10.3 TYPES OF RADIOLOGICAL CONTROLS
Radiological controls can be grouped into two broad categories - engineered controls and
administrative controls. Sometimes the two methodologies overlap in their implementation. Consider
how the basic ALARA principles of time, distance, and shielding are implemented through each of
these types of controls.
10.3.1 Engineered Controls
Engineered controls consist of equipment designed to protect personnel from a hazard by
preventing access to enclosures, providing a warning of the hazard or a means to remove the
hazard. These controls may be active or passive.
Examples of engineered controls used at TJNAF include:
|Passive Engineered Controls
|Active Engineered Controls
- Installed shielding
- Walls, gates, or locked doors
- Key controls
- Interlocked monitoring instruments
- Warning indicators or status displays
- Ventilation systems
TJNAF's design incorporates heavy use of shielding. The earth overburden on the beam enclosure
is an obvious example. Structures such as earth berms, and concrete walls are considered
Temporary shielding (e.g. lead or concrete blocks) can only be installed when procedures are used.
Once temporary shielding is installed, it cannot be removed or altered without proper
Temporary shielding will be marked or labeled with wording such as, "Temporary Shielding -
Do Not Remove Without Permission from Radiological Control". This is an example of the
combination of an engineered control (the shielding) and an administrative control (the labeling
and tracking of these structures).
10.3.2 Administrative Controls
10.3.2.1 Configuration Controls
The above example of labeled shielding is known as a configuration control. Elements of the
configuration control program include:
Labeling and inventory of controlled devices
Procedures for change and/or restoration of configuration
Testing to verify proper configuration
Other examples of structures and equipment to be maintained in a specific configuration:
Critical Safety Devices (certain beam monitors, beam stops, or magnets)
Safety interlocks and "crash" switches
Area Radiation Monitors and their detectors
Wiring, interconnects, computers and controllers for the above
10.3.2.2 Radiological Postings
Postings (signs, tags, labels) are used to alert personnel of an existing or potential radiological
hazard and to aid them in minimizing exposures and preventing the spread of contamination.
Radiological postings are the primary means of communicating radiological hazards to workers.
All personnel are required to comply with these postings. Disregard for postings or other
radiological instructions is grounds for disciplinary action.
An area to which access is controlled in order to protect individuals from exposure to radiation
and radioactive materials is known as a Controlled Area. It is a boundary area around other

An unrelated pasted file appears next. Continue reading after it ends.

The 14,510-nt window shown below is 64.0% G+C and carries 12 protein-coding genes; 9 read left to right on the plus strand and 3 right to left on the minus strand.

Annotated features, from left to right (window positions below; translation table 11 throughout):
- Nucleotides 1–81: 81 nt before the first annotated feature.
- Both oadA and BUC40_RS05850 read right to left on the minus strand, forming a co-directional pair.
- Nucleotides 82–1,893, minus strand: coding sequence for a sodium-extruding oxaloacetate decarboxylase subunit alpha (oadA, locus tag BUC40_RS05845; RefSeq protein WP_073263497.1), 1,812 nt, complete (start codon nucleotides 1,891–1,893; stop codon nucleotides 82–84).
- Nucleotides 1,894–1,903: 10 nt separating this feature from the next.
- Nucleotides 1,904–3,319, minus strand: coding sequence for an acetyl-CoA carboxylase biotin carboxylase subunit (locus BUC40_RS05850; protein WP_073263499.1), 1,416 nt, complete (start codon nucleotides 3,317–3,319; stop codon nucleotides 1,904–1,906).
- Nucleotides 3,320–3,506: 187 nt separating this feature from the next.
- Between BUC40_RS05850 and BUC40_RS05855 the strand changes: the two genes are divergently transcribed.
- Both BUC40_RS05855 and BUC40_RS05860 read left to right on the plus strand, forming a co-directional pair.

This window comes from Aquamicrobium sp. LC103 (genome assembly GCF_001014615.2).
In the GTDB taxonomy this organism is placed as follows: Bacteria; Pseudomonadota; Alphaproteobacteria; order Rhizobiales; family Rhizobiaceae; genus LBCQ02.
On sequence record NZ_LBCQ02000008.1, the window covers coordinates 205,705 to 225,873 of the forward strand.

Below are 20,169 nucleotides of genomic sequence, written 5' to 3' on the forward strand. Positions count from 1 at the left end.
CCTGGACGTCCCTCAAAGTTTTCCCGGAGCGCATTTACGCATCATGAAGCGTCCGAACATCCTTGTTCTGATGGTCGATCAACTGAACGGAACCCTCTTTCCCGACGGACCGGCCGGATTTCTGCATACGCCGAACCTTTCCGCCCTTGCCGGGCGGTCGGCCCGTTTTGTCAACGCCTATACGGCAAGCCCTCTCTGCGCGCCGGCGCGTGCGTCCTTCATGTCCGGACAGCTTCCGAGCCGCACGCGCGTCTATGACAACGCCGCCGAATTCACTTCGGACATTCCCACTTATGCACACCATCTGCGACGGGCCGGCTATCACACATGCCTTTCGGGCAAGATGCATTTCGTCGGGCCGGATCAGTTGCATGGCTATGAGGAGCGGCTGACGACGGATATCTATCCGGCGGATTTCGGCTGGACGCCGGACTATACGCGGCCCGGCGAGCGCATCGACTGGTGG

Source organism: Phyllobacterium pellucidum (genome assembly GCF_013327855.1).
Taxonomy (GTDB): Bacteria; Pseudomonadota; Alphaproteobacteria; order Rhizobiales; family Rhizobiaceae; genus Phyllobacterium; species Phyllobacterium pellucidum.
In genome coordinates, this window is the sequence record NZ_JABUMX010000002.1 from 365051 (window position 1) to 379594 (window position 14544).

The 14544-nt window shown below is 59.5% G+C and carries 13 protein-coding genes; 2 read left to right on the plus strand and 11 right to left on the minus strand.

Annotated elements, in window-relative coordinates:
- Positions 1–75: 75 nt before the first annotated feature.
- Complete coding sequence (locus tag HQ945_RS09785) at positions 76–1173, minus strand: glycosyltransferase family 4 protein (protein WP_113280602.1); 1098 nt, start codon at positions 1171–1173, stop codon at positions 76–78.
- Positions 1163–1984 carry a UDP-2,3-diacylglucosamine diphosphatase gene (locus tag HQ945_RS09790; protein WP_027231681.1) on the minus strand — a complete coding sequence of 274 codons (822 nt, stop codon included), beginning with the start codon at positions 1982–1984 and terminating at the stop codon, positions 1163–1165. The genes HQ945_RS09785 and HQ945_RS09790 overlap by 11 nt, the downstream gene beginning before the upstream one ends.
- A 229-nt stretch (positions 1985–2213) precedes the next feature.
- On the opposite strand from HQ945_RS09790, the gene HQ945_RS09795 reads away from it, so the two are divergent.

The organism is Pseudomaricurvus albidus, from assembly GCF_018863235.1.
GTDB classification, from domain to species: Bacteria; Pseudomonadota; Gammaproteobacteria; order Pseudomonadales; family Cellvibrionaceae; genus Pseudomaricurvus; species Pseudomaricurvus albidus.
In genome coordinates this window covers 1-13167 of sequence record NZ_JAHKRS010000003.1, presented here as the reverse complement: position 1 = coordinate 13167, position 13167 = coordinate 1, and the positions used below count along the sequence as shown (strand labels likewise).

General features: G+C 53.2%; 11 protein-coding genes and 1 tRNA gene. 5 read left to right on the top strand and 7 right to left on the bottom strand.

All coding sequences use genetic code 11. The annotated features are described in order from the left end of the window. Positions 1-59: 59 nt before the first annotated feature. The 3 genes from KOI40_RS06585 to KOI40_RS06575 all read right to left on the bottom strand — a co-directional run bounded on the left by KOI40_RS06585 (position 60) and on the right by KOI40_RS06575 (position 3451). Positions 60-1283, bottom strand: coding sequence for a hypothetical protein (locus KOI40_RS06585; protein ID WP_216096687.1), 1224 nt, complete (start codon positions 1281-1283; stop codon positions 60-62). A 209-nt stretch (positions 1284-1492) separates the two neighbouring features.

radiological areas. The TJNAF accelerator site (fenced in area bounded by locked or guarded
access gates) has been designated as a Controlled Area. This means that within this area, you
are likely to see postings for Radiological Areas, or radioactive material or possibly encounter
slightly elevated levels of radiation. By design, a person who spends their entire work year only
in the controlled area is not expected to receive enough radiation dose to require dosimetry (50
Requirements to enter the Controlled Area are:
training in radiological controls (GERT, RWT, or ARM training) -or-
an escort who is trained at least to the GERT level
The security guard at the accelerator site access will check your identification badge to ensure you have had the appropriate training.
You may also find Controlled Areas in:
Locations within the Test Lab (Bldg 58)
Locations within the EEL Building (Bldg 90)
Designated Radioactive Material Storage Areas around the site
RADIOLOGICAL AREAS (or Radiologically Controlled Area)
Areas within the Controlled Area boundary are clearly posted to alert personnel to the presence
of elevated radiation levels and/or radioactive materials. These areas are designated
Radiological Areas. In these areas, radiation levels are high enough that personnel may receive
more than 100 mrem in a year. Radiological Areas contain radiation levels that require
personnel radiation monitoring (dosimetry) for entry. These areas are designated with postings
containing the standard radiological warning symbols and colors together with yellow and
magenta ropes, chains or other boundary indications.
Requirements for unescorted entry:
- TLD badge
- Radiation Worker Training
- Signature on General Access Permit (In beam enclosure)
All Radiological Areas are identified by the following:
- Signs that have the standard
radiation symbol colored magenta
(purple) or black on a yellow
- In the absence of doors or other
physical entry points, yellow and
magenta rope, tape, chains or
markings are used to designate the
boundaries of posted areas.
- All Radiological Area postings will contain the words "Radiologically Controlled Area", or "RCA".
- Personnel dosimetry requirements will also be included on the posting.
Requirements for working in a Radiologically Controlled Area include:
- Practice ALARA - minimize your time in the area
- Do not eat, drink, or smoke in the RCA
- Minimize waste production, and segregate waste according to posted instructions
- Maintain visual and verbal communications with any escorted visitor
- Obey all posted radiological instructions
Typical Locations of Radiological Areas at TJNAF:
- Linac/Arc Service Buildings
- Beam Enclosure (including experimental hall)
- Operating end station roof
- Areas within the EEL and Test Lab
When leaving a Radiological Area:
Make sure you have not left unnecessary waste items in the area
Check to make sure you have your dosimetry (read your SRPD, if one is worn)
Check for personnel contamination monitoring requirements - some areas may require
a contamination check prior to leaving. If monitoring is required, follow the
procedures discussed later in the handout.
Within a Radiologically Controlled Area, various other Radiological Area postings may exist.